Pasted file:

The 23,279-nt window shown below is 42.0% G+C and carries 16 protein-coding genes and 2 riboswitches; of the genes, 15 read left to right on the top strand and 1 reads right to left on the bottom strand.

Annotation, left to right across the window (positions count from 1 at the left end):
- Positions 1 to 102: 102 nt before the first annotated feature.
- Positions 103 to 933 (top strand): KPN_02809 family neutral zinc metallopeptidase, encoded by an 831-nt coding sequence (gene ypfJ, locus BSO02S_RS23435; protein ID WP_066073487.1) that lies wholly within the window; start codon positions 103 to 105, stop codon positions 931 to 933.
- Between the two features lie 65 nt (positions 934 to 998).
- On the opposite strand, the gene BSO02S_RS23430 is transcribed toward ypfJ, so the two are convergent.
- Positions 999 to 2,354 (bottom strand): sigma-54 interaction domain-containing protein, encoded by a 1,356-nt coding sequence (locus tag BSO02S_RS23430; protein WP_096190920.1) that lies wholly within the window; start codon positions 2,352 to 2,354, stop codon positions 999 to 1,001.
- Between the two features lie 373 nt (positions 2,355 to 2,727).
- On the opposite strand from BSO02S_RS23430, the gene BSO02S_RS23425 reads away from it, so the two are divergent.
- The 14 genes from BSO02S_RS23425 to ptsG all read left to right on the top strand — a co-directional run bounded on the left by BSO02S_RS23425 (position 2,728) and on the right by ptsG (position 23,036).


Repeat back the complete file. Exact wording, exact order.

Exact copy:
The 23,279-nt window shown below is 42.0% G+C and carries 16 protein-coding genes and 2 riboswitches; of the genes, 15 read left to right on the top strand and 1 reads right to left on the bottom strand.

Annotation, left to right across the window (positions count from 1 at the left end):
- Positions 1 to 102: 102 nt before the first annotated feature.
- Positions 103 to 933 (top strand): KPN_02809 family neutral zinc metallopeptidase, encoded by an 831-nt coding sequence (gene ypfJ, locus BSO02S_RS23435; protein ID WP_066073487.1) that lies wholly within the window; start codon positions 103 to 105, stop codon positions 931 to 933.
- Between the two features lie 65 nt (positions 934 to 998).
- On the opposite strand, the gene BSO02S_RS23430 is transcribed toward ypfJ, so the two are convergent.
- Positions 999 to 2,354 (bottom strand): sigma-54 interaction domain-containing protein, encoded by a 1,356-nt coding sequence (locus tag BSO02S_RS23430; protein WP_096190920.1) that lies wholly within the window; start codon positions 2,352 to 2,354, stop codon positions 999 to 1,001.
- Between the two features lie 373 nt (positions 2,355 to 2,727).
- On the opposite strand from BSO02S_RS23430, the gene BSO02S_RS23425 reads away from it, so the two are divergent.
- The 14 genes from BSO02S_RS23425 to ptsG all read left to right on the top strand — a co-directional run bounded on the left by BSO02S_RS23425 (position 2,728) and on the right by ptsG (position 23,036).